NBC 6 Responds

Condo Owners Bracing for Impact of Condo Reform, New Reserve Funding Requirement

Condo associations in Florida have until the end of 2024 to complete a structural integrity reserve study

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The deadly building collapse of Champlain Towers South forced many condo owners to start asking questions. The disaster also highlighted a need for change.

Starting in 2025, state law will require condo boards to set money aside to cover future major repairs.

To figure out how much money to set aside, condo boards are being asked to hire companies to do what is called a reserve study, which analyzes the association's finances and potential repair costs.

But industry insiders tell NBC 6 Responds this requirement could turn into a heavy lift for condo boards and condo owners.

“A reserve study is a pretty inexpensive tool, and this changes all that,” said Robert Nordlund, the Founder and CEO of Association Reserves.

Condo reform was a late add to the agenda for Florida's special legislative session over property insurance. NBC 6's Steve Litz reports

Association Reserves is the same company that did the 2020 reserve study on Champlain Towers South, which showed the building needed to set aside nearly $10.3 million for repairs.

Nordlund said the new law asks condo owners to do what’s called a structural integrity reserve study, but companies like his do not yet offer this type of study.

“To add a structural element to it that will require a different skill set from people who are used to looking at buildings and saying, 'there is a crack there, you need to fix it,' and there’s no cash flow or budget management expertise in that,” Nordlund said.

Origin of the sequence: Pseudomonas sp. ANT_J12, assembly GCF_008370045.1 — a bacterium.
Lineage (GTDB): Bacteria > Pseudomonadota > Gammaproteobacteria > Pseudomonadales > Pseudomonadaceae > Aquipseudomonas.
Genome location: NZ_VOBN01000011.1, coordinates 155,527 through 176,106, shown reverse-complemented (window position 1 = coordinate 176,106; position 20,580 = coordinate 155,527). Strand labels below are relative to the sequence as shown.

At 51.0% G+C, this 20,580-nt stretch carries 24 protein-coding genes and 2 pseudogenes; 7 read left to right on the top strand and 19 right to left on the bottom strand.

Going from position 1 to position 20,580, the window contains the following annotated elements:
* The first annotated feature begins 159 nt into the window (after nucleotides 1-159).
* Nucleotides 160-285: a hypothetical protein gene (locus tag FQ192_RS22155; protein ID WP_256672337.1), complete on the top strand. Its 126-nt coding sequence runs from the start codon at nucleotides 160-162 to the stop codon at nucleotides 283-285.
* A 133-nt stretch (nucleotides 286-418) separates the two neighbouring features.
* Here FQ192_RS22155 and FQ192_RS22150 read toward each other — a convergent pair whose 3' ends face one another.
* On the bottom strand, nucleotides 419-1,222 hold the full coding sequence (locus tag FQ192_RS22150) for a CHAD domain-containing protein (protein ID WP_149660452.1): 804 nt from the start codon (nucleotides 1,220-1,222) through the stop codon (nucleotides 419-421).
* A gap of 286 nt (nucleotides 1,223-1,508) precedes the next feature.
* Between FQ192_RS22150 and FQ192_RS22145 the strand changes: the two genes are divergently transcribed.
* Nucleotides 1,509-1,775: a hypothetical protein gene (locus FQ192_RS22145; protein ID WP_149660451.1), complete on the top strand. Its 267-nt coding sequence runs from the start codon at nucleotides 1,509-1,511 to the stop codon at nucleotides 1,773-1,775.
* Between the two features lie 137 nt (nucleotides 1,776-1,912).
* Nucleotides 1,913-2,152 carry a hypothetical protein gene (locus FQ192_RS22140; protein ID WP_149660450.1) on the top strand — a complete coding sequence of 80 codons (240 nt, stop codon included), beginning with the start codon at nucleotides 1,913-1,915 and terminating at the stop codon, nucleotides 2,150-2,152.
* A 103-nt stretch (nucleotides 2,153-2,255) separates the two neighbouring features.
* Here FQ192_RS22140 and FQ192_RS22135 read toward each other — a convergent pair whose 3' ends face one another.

The law now requires an engineer or architect to do a visual inspection during the study. Nordlund said this will raise the overall cost of the survey.

But despite these drawbacks, he said mandatory reserve studies are a step in the right direction.

“We've done statistics and analysis on this, and Florida is unique,” Nordlund said.

His company recently looked at condo associations that have less than 30% of the recommended funds in their reserves, and they found Florida had 50% more of these associations than any other state.

“The most important thing is for community association leaders not to wait,” said Lisa Magill, a condominium and planned development law attorney.

Condo boards and residents should start taking action now, she said.

“Immediately establish a relationship or interview with several engineering firms so they can have an understanding of your building, give you a priority list so that you tackle some of the necessary repairs on your own timeline,” Magill said.

Magill said condo boards should also start looking at funding options like loans. Condo associations have until the end of 2024 to complete the structural integrity reserve study.

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